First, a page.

Sustainable Mitigation of Stormwater Runoff through Fully Permeable Pavement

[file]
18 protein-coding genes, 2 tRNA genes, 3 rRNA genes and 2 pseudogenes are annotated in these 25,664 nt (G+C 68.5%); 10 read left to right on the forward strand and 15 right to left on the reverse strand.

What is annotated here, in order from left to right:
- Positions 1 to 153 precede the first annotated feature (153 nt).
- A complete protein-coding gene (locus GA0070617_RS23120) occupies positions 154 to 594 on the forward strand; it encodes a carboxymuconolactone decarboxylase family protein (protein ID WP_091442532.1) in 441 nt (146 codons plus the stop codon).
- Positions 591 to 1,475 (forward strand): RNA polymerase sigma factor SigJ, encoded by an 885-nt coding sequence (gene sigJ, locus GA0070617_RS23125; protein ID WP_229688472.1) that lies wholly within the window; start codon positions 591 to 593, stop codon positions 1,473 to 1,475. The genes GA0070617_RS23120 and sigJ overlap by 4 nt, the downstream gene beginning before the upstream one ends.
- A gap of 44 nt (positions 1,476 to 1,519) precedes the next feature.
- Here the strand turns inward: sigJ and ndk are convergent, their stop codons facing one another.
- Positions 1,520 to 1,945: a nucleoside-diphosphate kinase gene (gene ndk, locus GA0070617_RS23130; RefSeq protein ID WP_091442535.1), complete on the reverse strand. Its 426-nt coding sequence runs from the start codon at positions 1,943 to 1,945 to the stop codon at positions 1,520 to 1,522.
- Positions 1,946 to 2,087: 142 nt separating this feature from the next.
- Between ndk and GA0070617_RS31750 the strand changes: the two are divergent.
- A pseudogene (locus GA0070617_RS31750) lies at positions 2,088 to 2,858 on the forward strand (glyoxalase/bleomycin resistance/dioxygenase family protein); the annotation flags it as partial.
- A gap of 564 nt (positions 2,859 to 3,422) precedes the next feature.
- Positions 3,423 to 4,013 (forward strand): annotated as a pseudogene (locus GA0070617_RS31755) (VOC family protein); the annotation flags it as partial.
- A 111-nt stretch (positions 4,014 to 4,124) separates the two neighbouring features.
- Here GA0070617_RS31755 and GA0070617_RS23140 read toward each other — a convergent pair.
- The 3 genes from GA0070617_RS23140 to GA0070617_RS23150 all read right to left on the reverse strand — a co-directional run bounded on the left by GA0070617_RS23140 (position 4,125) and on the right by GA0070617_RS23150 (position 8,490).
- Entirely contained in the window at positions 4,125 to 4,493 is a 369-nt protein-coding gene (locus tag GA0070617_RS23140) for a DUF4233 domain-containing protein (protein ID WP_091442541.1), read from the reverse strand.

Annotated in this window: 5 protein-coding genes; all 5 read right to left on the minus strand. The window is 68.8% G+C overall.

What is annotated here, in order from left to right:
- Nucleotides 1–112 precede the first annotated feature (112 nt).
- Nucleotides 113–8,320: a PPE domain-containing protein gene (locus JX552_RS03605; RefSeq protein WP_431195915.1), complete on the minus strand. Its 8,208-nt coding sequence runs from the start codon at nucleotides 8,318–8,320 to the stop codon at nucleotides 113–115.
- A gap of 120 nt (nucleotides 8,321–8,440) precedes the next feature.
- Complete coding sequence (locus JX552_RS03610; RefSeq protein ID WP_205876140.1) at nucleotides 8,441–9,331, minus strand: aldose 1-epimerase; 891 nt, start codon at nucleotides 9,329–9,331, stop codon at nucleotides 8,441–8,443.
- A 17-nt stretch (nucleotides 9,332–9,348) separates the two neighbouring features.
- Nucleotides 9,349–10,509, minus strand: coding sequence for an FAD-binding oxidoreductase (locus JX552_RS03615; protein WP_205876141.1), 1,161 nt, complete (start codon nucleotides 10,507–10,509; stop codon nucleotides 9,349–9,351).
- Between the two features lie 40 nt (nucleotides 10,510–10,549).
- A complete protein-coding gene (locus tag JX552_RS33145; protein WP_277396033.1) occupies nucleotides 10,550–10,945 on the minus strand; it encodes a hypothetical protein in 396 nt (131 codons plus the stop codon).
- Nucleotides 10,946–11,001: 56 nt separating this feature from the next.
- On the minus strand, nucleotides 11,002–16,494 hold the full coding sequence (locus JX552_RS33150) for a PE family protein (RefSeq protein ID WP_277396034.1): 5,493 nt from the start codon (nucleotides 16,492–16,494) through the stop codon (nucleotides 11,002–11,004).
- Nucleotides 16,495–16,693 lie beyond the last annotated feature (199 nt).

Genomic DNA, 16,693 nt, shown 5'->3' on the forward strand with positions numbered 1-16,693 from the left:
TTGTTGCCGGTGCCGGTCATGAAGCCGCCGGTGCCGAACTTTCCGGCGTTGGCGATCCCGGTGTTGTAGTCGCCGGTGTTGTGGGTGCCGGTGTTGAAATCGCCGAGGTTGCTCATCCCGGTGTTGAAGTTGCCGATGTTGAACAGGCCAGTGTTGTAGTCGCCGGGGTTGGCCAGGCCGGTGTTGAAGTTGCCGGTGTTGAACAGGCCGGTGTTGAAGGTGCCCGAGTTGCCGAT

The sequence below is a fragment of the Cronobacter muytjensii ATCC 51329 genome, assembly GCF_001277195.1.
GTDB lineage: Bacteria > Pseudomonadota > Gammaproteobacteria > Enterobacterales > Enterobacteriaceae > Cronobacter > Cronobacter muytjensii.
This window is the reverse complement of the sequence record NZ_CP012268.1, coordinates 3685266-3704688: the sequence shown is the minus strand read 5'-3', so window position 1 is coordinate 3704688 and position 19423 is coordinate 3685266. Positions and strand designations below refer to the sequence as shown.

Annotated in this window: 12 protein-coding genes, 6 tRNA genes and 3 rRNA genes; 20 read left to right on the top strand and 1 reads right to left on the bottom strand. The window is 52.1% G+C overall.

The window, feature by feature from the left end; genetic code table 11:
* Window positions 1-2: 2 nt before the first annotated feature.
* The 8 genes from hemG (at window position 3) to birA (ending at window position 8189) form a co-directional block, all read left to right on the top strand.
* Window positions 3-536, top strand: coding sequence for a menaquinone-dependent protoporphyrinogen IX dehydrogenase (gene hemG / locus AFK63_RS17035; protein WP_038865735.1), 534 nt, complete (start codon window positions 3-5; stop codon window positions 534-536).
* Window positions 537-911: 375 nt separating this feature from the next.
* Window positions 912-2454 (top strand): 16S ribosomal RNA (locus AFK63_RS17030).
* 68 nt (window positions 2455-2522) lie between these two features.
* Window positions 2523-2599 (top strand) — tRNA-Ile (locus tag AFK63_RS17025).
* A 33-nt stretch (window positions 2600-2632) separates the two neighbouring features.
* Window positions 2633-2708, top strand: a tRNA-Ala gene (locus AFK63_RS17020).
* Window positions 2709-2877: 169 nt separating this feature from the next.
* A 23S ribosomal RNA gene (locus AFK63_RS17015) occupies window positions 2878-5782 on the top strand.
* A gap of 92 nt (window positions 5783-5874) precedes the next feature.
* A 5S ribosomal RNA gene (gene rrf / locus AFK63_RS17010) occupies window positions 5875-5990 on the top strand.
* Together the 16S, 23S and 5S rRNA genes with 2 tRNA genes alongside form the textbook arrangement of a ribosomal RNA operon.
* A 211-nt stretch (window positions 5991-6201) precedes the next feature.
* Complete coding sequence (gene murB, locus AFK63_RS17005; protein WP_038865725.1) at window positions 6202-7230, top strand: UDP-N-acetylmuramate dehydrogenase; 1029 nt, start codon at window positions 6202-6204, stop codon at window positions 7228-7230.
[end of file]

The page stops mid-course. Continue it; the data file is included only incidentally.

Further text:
Fully permeable pavements are defined for the purposes of this study as those in which all layers are intended to be permeable and the pavement structure serves as a reservoir to store water during storm periods in order to minimize the adverse effects of stormwater runoff. The California Department of Transportation (Caltrans) is interested in the development of fully permeable pavement designs for use in areas that carry heavy truck traffic as a potential stormwater management best management practice (BMP) to provide low-impact infrastructure and efficient system operation. Caltrans has been working with University of California Pavement Research Center (UCPRC) to develop a design for fully permeable pavement. A mechanistic-empirical design method has been developed. The mechanistic-empirical design development process consists of determining relevant material properties in the laboratory, and then using them in inexpensive and risk-free computer models to evaluate pavement performance, followed by empirical validation and calibration of failure mechanisms and performance of the most promising designs through accelerated pavement testing and field test sections. This study will build a test section based on the new design method developed by UCPRC at California State University, Long Beach (CSULB). The test section will used for calibration and performance of the new design method. Support letters from UCPRC and Design & Construction Services at CSULB are enclosed in the proposal.